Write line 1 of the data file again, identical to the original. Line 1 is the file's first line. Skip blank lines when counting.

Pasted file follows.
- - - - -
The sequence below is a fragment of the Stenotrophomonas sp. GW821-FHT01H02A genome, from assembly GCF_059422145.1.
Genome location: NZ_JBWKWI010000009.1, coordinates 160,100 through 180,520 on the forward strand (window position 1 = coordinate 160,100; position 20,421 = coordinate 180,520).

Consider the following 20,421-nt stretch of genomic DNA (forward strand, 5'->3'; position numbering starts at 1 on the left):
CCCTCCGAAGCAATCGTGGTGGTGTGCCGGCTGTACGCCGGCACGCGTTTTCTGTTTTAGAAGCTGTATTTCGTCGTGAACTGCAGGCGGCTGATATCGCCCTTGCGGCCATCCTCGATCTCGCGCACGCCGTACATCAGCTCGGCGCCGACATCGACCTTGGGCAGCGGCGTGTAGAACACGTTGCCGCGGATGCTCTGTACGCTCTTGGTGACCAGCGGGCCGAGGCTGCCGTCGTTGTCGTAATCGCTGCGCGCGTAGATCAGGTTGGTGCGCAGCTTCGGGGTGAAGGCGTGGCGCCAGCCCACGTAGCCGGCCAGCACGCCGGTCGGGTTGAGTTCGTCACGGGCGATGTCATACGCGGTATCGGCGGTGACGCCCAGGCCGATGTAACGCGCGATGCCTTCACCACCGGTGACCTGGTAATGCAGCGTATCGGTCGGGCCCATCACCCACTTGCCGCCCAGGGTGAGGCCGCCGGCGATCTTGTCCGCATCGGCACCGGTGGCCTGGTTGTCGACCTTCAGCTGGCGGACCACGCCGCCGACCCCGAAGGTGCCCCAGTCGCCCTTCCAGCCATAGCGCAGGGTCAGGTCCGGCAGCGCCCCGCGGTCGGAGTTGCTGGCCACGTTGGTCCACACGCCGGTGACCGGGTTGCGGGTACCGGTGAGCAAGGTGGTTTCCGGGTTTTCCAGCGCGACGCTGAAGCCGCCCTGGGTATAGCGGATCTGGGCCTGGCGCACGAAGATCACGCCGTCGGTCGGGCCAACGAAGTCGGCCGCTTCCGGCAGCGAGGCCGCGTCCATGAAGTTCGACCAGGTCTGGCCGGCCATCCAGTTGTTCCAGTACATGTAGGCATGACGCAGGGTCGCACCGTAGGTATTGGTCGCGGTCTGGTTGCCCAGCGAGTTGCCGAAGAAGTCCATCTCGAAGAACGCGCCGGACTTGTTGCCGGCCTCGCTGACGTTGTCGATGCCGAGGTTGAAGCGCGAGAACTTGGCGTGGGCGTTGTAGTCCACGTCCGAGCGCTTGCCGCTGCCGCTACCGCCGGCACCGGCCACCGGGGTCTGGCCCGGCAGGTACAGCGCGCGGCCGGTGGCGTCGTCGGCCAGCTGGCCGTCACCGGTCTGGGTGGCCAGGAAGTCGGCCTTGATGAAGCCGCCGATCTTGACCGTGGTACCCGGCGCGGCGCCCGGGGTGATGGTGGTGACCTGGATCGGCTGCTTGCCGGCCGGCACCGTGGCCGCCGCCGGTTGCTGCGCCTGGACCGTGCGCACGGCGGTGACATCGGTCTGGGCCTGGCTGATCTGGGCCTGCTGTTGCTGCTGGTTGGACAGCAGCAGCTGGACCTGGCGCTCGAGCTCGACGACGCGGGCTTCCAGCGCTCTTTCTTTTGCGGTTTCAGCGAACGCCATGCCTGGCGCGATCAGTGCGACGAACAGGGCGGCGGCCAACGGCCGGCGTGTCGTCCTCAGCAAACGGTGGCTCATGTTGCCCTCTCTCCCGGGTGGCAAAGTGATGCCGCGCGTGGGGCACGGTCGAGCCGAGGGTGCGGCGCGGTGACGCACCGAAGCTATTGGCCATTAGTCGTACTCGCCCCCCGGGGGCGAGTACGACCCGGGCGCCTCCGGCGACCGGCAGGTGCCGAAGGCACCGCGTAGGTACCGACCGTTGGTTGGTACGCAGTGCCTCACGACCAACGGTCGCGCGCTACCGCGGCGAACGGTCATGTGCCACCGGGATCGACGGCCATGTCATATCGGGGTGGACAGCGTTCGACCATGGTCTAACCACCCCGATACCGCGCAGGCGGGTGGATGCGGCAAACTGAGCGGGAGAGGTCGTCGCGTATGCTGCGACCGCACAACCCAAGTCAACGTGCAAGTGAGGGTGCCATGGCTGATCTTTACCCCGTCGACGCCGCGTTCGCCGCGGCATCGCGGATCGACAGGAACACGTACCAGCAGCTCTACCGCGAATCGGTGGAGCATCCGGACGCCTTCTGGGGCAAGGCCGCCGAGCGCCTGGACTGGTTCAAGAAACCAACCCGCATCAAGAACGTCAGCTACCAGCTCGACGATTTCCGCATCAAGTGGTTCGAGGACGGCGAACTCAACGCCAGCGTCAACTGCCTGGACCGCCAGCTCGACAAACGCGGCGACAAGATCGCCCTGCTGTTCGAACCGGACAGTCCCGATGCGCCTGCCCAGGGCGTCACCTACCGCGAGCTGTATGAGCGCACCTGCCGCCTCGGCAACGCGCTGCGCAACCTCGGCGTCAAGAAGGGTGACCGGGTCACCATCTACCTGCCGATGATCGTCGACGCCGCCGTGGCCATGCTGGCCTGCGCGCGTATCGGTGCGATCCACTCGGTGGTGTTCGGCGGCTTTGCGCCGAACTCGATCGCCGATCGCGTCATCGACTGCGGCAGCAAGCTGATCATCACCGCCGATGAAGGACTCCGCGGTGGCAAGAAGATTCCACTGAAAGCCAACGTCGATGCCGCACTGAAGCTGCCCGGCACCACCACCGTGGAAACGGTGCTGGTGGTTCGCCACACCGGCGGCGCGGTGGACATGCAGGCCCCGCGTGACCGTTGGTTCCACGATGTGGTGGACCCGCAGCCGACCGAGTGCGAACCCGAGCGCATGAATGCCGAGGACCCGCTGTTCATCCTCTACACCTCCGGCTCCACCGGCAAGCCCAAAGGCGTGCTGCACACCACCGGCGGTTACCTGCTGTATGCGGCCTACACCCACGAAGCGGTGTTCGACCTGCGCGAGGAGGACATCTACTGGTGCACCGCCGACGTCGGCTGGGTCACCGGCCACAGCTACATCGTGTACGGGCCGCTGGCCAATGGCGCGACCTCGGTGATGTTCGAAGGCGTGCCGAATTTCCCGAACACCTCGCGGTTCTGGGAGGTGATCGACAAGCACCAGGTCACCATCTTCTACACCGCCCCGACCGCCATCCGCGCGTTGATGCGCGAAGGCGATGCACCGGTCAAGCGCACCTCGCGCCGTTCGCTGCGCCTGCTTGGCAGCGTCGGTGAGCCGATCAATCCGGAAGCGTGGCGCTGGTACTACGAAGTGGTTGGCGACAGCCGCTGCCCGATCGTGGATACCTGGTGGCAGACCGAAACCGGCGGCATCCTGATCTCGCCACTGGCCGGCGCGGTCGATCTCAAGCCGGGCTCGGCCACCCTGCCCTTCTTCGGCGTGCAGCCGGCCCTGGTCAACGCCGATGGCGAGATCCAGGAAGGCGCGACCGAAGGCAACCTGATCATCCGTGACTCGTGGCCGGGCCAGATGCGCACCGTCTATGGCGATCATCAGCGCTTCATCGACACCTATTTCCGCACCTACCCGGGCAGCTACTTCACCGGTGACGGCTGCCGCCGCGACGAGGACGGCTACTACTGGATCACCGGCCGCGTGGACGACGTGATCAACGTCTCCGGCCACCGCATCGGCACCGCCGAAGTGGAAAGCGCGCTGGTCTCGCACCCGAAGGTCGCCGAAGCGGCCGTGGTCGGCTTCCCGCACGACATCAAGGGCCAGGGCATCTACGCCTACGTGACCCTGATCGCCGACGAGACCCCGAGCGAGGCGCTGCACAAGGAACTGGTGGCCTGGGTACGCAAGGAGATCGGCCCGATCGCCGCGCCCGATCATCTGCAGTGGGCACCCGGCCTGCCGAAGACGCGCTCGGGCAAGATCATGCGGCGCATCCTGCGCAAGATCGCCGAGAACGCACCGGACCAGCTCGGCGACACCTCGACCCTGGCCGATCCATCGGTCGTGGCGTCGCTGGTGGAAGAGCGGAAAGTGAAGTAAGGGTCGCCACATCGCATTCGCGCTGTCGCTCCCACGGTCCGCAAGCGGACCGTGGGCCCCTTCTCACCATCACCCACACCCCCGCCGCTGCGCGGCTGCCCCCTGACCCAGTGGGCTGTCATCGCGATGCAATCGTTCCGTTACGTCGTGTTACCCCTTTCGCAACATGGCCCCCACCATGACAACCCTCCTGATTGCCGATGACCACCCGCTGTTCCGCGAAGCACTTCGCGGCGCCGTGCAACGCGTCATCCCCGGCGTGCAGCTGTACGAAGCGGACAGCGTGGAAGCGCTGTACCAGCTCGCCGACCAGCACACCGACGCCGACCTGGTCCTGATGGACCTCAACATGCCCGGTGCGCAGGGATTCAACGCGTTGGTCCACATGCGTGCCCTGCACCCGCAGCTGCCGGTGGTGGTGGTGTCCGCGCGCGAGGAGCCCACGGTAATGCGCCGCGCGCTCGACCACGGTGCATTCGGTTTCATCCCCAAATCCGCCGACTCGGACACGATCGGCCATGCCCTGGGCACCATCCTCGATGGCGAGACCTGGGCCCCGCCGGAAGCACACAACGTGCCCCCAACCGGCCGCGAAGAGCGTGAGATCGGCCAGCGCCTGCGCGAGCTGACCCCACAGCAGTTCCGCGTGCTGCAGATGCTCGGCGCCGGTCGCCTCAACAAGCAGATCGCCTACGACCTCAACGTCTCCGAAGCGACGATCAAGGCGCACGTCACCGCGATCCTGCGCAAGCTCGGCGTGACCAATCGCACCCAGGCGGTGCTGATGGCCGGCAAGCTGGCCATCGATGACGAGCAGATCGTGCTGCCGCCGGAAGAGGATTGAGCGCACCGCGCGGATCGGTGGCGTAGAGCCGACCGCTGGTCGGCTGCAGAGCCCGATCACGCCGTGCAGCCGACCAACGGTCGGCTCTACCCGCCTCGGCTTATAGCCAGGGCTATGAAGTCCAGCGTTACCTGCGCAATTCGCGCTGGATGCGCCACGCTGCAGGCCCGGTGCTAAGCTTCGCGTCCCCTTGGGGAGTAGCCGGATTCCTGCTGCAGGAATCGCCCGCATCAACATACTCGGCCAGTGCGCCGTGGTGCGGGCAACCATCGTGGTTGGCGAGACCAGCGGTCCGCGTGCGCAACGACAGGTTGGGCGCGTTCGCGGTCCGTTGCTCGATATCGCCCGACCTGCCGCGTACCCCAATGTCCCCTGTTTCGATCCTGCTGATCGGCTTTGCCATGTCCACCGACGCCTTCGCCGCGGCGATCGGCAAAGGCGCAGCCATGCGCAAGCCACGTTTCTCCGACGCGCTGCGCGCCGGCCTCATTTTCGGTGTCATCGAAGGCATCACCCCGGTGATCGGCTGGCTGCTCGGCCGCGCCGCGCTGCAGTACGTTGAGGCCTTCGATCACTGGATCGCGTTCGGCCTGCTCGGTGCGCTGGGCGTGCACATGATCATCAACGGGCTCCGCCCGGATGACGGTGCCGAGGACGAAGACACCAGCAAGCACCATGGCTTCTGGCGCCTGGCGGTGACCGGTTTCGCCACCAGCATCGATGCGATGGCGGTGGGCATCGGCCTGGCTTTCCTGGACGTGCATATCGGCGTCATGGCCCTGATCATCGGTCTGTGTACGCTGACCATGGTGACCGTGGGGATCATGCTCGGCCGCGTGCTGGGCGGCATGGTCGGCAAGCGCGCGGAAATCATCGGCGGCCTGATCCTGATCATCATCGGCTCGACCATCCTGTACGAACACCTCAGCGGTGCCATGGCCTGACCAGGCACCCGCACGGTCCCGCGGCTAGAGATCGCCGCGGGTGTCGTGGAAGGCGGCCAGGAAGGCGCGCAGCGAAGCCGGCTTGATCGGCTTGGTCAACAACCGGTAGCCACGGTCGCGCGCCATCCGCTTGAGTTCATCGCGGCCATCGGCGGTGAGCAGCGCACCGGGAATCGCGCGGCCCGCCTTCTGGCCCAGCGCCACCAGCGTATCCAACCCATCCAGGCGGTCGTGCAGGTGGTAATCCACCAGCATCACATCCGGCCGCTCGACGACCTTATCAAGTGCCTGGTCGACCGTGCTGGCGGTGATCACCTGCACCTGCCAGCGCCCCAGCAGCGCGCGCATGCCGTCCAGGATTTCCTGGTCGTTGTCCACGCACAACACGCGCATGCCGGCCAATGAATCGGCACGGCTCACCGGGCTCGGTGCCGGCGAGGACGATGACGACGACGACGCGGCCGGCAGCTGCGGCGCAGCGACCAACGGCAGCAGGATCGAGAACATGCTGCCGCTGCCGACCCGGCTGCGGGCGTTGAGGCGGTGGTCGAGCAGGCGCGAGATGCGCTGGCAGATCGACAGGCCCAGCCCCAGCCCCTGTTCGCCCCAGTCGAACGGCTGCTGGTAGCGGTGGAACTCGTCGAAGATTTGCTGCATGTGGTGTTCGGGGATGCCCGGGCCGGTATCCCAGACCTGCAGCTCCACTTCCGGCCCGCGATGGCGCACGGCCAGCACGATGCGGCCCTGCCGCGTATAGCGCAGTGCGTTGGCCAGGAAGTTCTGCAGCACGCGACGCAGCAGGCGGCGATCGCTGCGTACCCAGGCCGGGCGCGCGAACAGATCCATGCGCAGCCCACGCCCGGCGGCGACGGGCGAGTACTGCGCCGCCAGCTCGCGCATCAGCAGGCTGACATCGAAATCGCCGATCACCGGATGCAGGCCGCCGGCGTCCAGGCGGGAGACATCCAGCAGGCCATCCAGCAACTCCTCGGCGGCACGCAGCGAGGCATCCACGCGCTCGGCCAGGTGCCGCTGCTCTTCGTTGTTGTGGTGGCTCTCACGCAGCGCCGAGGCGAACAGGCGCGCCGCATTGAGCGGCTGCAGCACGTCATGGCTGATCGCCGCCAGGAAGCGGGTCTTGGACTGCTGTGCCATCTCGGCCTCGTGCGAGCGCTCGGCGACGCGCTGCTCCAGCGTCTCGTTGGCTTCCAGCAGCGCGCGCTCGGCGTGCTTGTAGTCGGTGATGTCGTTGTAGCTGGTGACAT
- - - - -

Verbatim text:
The sequence below is a fragment of the Stenotrophomonas sp. GW821-FHT01H02A genome, from assembly GCF_059422145.1.